WRITE THE AD, I PRAY YOU
Trippingly On The Tongue
In advertising copy, it's amazing what works and what doesn't work.
If you're an accountant or a lawyer or a consultant with a marketing program, you don't have to know how to write an ad, but you should know some things about how to judge one written for you. You should know also that what you think works, may not.
While a great deal is known about what works in ad copy, theres even more we dont know. What makes it difficult for the uninitiated is that what you may judge to be great copy because of the sheer poetry, imagery, sound, and lyricism, may be lousy for accomplishing the mission of the ad.
Nor are copy rules decisive. When the advertising legend, David Ogilvy, was told that copy should be short and terse, because nobody reads more than a few words of an ad, he wrote the classic, "At 60 miles and hour the only sound you hear is the clock." It was a full page of text, describing the features of the Rolls Royce. It sold a lot of cars.
But in an imitative world, a great many ad people imitated not the selling aspects of the ad, but its length. We were then treated to a bunch of long text ads, most of which sold nothing. Some ad people simply didn't get it.
Perhaps the hardest thing for people who are not marketers to understand is that the process is a function of not only training, but skill, intelligence and imagination -- all of which are what we usually mean when we use the peculiar word "creative." There are rules, and there are ways to break the rules. But like the best abstract artists, who know better how to abstract because they are fine realistic artists, it's likely that those who know the rules best are those who break the rules best
The Limits Of Copywriting
The limits of copywriting are essentially those of the medium. You can't write 10 minutes of copy for a 30-second radio spot. The mechanics of writing for one medium are too infrequently translatable into another medium. You can't put 50 words of copy on a billboard alongside a high speed highway and expect the message to be read.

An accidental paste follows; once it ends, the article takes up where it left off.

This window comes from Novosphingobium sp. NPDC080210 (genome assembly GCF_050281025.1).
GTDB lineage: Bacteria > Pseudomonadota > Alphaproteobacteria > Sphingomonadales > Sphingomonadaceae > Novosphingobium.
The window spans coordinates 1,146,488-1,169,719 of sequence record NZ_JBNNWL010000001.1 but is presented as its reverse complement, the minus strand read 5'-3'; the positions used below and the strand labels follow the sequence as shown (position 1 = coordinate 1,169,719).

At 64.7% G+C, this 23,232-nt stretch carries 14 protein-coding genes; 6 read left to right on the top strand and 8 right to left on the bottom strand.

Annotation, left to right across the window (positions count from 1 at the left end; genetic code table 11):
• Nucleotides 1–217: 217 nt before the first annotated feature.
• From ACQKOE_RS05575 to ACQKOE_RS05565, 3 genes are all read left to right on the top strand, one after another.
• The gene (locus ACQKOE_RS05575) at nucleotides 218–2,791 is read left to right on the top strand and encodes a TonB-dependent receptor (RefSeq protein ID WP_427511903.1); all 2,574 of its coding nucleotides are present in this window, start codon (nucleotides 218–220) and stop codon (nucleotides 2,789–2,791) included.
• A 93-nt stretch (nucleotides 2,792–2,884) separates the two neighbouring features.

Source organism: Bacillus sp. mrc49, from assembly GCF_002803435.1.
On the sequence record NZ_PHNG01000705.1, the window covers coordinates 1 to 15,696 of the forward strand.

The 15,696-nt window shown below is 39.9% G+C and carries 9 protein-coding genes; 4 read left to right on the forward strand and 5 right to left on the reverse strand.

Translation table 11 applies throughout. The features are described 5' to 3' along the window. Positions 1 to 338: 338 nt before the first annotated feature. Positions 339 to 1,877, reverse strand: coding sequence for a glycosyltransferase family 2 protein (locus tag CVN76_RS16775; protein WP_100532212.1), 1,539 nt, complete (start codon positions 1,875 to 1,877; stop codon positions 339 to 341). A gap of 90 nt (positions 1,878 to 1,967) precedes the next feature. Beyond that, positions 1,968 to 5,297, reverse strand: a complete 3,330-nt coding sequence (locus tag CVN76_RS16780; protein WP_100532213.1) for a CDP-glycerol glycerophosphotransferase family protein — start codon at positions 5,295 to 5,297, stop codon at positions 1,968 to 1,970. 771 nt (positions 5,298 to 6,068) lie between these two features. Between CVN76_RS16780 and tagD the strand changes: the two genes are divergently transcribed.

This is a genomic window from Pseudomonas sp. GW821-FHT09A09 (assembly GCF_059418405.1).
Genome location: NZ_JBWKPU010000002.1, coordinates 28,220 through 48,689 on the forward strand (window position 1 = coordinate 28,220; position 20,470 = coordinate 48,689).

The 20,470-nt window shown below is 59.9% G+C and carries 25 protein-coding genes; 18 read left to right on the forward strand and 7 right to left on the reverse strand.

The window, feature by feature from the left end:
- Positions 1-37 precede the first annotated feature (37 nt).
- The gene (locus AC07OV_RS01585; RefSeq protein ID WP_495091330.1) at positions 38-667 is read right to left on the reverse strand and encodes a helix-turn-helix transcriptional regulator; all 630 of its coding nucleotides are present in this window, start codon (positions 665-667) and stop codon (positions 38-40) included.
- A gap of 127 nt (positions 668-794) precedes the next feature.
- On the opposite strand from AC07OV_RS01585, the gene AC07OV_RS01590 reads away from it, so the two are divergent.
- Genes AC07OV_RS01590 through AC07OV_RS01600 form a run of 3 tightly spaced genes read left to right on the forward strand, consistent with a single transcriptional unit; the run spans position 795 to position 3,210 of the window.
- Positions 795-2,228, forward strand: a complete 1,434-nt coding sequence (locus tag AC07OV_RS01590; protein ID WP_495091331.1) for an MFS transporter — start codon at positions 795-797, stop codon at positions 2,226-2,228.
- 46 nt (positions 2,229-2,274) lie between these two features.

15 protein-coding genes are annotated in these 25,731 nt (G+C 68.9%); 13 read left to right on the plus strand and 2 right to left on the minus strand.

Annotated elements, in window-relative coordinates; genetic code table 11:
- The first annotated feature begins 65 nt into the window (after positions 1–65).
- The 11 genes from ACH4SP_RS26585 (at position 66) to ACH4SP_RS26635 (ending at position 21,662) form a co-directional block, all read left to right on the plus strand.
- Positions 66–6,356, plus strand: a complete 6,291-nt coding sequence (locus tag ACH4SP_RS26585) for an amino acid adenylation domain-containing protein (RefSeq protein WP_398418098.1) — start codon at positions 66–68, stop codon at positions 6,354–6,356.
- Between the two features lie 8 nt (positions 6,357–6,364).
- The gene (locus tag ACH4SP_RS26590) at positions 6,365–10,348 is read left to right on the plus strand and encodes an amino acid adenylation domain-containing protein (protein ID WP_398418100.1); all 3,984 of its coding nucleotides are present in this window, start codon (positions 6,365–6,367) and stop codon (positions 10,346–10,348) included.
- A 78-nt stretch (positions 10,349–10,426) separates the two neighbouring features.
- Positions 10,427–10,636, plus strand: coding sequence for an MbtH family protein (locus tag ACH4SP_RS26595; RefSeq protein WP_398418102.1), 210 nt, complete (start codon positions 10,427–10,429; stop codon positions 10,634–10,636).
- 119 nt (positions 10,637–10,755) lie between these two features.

And yet there are times when originality, imagination, and skill dictate that all rules be violated. Fifty or 100 words on that billboard may be just the ticket if the headline is something like, "There are not enough words to describe ... " and you dont really expect people to read the text.
The Objectives of the Ad
Writing advertising copy begins, as you might expect, with defining objectives -- of the campaign, of the marketing program, of the specific ad. These objectives will be unique to you and your firm, to each campaign, and to each ad. They dictate that the copy -- as well as all other elements of the ad -- are focused and relevant.
Elements Of A Good Ad
An ad that includes at least the following elements might be expected to be good
The Foundation For Copy
Ads seem to work best when you...
The purpose of a headline is to attract attention and to bring the reader to the ad. A headline that offers nothing to the reader in terms of either benefit or interest may effectively mask the cleverest ad, and one that's offering the most useful service.
The text should spring from the headline, and follow through the promise it offers. It should explain and clarify the facts and claims. It should be a logical progression of ideas, covering all of the points you mean to cover, even if it's done only with an illustration.